When you are working as a makeup artist, especially someone aspiring to work in film and TV. There needs to be a degree of give and take in the process. Experience will get you through and into better projects over the course of time. Understanding how business works, especially the film business, can mean the difference between securing the gig and being replaced.
Stories leak all the time about people securing gigs on a lie, by that I mean telling the production team they can do something and then failing to provide the service offered.
When it comes to reaching for the stars sometimes you need to build a ladder to get there.
Remember networking is a must and being an assistant is not something to be sniffed at. You can gain a huge amount by assisting a senior artist.
For me its all about knowing my skill set and market audience. My journey is slightly different and I do have plans, goals and aspirations that may not suit everyone and thats OK, but heres a general sense of how to move up the ladder and earn your craft.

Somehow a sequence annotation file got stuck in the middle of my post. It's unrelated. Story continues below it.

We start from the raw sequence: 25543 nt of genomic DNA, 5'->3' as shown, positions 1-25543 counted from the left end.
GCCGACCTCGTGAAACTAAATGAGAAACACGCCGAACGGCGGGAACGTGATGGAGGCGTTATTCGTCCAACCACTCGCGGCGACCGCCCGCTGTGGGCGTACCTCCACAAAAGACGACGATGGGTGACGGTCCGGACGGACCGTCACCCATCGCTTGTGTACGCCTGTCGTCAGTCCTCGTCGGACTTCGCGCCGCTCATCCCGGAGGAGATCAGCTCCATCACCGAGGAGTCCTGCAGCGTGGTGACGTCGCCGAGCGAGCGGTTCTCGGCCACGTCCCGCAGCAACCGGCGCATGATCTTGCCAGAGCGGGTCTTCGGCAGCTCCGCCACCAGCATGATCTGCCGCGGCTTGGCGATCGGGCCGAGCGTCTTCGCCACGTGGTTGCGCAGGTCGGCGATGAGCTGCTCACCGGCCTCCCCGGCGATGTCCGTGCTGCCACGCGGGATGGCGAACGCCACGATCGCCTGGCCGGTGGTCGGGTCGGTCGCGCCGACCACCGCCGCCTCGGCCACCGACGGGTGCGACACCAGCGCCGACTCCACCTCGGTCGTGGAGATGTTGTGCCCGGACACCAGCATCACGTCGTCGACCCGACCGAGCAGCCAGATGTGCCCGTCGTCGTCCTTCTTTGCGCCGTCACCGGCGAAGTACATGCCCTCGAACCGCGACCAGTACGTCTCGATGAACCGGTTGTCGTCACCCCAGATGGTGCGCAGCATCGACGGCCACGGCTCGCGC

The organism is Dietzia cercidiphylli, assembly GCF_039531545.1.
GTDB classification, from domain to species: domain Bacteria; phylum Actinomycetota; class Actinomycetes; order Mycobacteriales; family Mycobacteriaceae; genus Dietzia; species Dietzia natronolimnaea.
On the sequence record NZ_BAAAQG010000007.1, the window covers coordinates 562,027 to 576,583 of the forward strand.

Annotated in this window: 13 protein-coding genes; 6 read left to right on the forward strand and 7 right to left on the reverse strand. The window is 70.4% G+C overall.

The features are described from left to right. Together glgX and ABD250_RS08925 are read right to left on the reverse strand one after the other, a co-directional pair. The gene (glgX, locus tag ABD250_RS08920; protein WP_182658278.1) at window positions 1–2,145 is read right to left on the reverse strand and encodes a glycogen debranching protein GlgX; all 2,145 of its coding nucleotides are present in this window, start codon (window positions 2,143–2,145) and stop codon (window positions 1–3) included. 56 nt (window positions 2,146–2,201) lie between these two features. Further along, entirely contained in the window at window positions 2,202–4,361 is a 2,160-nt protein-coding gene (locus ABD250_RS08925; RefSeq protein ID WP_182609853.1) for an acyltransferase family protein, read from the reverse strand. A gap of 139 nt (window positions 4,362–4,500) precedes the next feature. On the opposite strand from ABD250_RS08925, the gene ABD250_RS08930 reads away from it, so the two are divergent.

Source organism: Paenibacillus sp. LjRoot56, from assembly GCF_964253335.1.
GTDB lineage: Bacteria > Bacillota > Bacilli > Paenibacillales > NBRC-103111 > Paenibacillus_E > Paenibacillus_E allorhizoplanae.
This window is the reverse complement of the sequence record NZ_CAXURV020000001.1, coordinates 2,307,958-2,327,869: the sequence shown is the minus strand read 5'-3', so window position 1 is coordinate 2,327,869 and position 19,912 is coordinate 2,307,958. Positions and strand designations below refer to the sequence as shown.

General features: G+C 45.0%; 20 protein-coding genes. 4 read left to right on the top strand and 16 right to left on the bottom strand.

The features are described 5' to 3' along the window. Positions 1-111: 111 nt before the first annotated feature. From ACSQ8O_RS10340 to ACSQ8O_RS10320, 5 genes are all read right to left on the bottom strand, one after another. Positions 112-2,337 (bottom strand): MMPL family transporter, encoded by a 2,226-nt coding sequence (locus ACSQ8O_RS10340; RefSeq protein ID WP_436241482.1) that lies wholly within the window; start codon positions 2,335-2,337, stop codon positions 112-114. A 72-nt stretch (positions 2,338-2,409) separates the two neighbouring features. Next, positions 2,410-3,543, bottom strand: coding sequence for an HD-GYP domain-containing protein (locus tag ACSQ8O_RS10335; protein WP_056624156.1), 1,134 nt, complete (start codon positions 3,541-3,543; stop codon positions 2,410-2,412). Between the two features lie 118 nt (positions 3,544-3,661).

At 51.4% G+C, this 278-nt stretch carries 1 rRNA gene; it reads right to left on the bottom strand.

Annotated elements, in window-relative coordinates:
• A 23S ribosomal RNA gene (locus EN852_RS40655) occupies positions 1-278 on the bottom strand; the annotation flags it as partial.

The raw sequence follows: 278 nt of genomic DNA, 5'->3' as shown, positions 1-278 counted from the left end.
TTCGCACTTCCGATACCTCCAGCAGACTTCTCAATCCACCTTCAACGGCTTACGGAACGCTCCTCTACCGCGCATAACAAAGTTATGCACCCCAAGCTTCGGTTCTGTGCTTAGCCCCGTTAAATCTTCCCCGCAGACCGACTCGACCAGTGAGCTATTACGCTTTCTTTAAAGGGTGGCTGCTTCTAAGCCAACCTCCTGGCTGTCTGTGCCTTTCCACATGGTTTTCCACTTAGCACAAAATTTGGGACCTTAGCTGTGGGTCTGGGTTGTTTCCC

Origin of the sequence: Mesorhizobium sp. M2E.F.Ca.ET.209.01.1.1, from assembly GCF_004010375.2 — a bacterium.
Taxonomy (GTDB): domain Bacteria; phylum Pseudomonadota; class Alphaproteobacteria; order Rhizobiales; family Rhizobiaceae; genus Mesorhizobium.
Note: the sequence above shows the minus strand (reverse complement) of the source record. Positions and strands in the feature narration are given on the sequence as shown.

When you first graduate, remember you won’t get into large scale projects immediately you will need to build your CV and show that you are willing to put the time into getting there.
Nothing happens overnight. Contact artists be open to assisting and listen to them.
Don’t listen to rumours. Just because the person teaching you doesn’t like another artist does not mean that their opinion is accurate. No platforming someone based on rumours will end badly for you.
Low budget is not necessarily a bad thing. Every job should have a contract, talk to the people behind the film and be open to the options.
*From a recent chat with a director, “we contacted several artists before we spoke to you and the responses were weird. Two didn’t answer, one wished us good luck but wouldn’t work for free. She didn’t ask if we had a budget what the pay scale was she just dismissed it.”
When you work for a company you can be there anywhere up to a month (I have even see it be two or three) before you get paid, so why do you think that immediately dropping an offer is smart, ask questions and negotiate.
Know your own limits, if you can’t do it, don’t sell it.
Start small and build, a website is a must. You can tie it to your social media and other accounts and use it as a marketing tool that will benefit you long term.
Above all else, be open to the possibilities and treat it like the business you claim it is.